During last night’s Republican presidential debate, Jon Huntsman doubled down on Al Gorism, claiming skeptics of “global climate disruption” (that’s the White House’s term) are making “comments that fly in the face of what 98 out of 100 climate scientists have said.” Just as moderator John Harris of Politicoasked Rick Perry to name some of the scientists he agrees with, Harris should have asked Huntsman just what the “98 out of 100 climate scientists” believe.
In the “survey” to which Huntsman alluded, scientists were invited to participate in a two-question online survey. Despite what Huntsman said, not even 100 climate scientists chose to participate. The two questions were simple: 1. Have global temperatures risen during the past 200 years? and 2. Are humans a significant contributing factor to this?
Forgetting for the moment that only shameless activists or the most statistically and scientifically ignorant of persons would claim that a survey sample of only 77 scientists volunteering to participate in a survey is indicative of what the entire climate science community believes, the questions and answers themselves tell us nothing.
To illustrate, I will answer the survey:
Q1. “When compared with pre-1800s levels, do you think that mean global temperatures have generally risen, fallen, or remained relatively constant?”
James Taylor Answer: Risen
Q2. “Do you think human activity is a significant contributing factor in changing mean global temperatures?”
James Taylor Answer: Yes
Regarding the first question, in the early 1800s the world was in the grips of the Little Ice Age, which brought about the planet’s coldest temperatures since the last ice age epoch ended roughly 10,000 years ago. The answer to Question 1 is not only “risen,” but more appropriately (and sarcastically) “Duh!” (And it’s a good thing the answer is “risen.” Only the most zealous and delusional of global warming activists would argue the Little Ice Age brought about beneficial climate conditions.)
Regarding the second question, is human activity a significant contributing factor? Notice how the question did not say “sole factor,” “majority factor,” or even “primary contributing factor.” Rather, the term is merely “significant contributing factor.” More precisely, if human activity is not a “significant” contributing factor then it must be an “insignificant” contributing factor. What is the threshold between “significant” and “insignificant”? Five percent? Ten Percent? The threshold of “insignificance” is certainly no higher than that.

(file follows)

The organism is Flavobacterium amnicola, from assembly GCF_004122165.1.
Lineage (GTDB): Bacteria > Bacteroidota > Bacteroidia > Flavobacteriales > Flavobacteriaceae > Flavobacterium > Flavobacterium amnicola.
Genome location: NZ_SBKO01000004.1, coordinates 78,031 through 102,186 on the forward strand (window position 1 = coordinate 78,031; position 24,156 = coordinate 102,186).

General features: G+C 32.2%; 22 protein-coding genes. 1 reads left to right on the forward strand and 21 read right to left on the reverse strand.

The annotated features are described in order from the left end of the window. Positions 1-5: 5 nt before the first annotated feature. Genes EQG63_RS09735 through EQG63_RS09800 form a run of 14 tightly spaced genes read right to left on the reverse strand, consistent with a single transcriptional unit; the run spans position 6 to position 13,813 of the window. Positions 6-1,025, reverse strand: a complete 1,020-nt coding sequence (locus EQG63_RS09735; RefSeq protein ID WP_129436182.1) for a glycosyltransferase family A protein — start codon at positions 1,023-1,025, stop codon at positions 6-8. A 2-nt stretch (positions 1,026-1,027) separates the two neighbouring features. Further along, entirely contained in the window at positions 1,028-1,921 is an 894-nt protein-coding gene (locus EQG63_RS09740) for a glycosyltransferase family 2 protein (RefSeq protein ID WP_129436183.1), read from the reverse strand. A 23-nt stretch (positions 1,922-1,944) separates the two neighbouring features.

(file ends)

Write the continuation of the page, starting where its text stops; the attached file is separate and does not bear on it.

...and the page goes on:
So, are humans responsible for at least 10 percent or so of recent global warming? In other words, are humans responsible for roughly – and merely – 0.06 degrees Celsius of warming during the past century? Most global warming “skeptics” certainly believe that!
The real question is, “So what?”
From the assertion that humans may have caused roughly 0.06 degrees of warming during the past century, it does not necessarily follow, as Huntsman and his fellow alarmists would have us believe, that humans are creating a global warming crisis. Nor does it necessarily follow that we must wreck our economy to fight it. I suspect that even the most sensitive of plant and animal species will not notice a 0.06 degree increase in temperature, especially when such a miniscule temperature increase is spread out over the course of a century.
So then, just what do “98 out of 100 climate scientists” believe? Nothing of significance, unless you like to misrepresent meaningless surveys to score cheap political points.
James M. Taylor ([email protected]) is a senior fellow for environment policy at The Heartland Institute and managing editor of Environment & Climate News.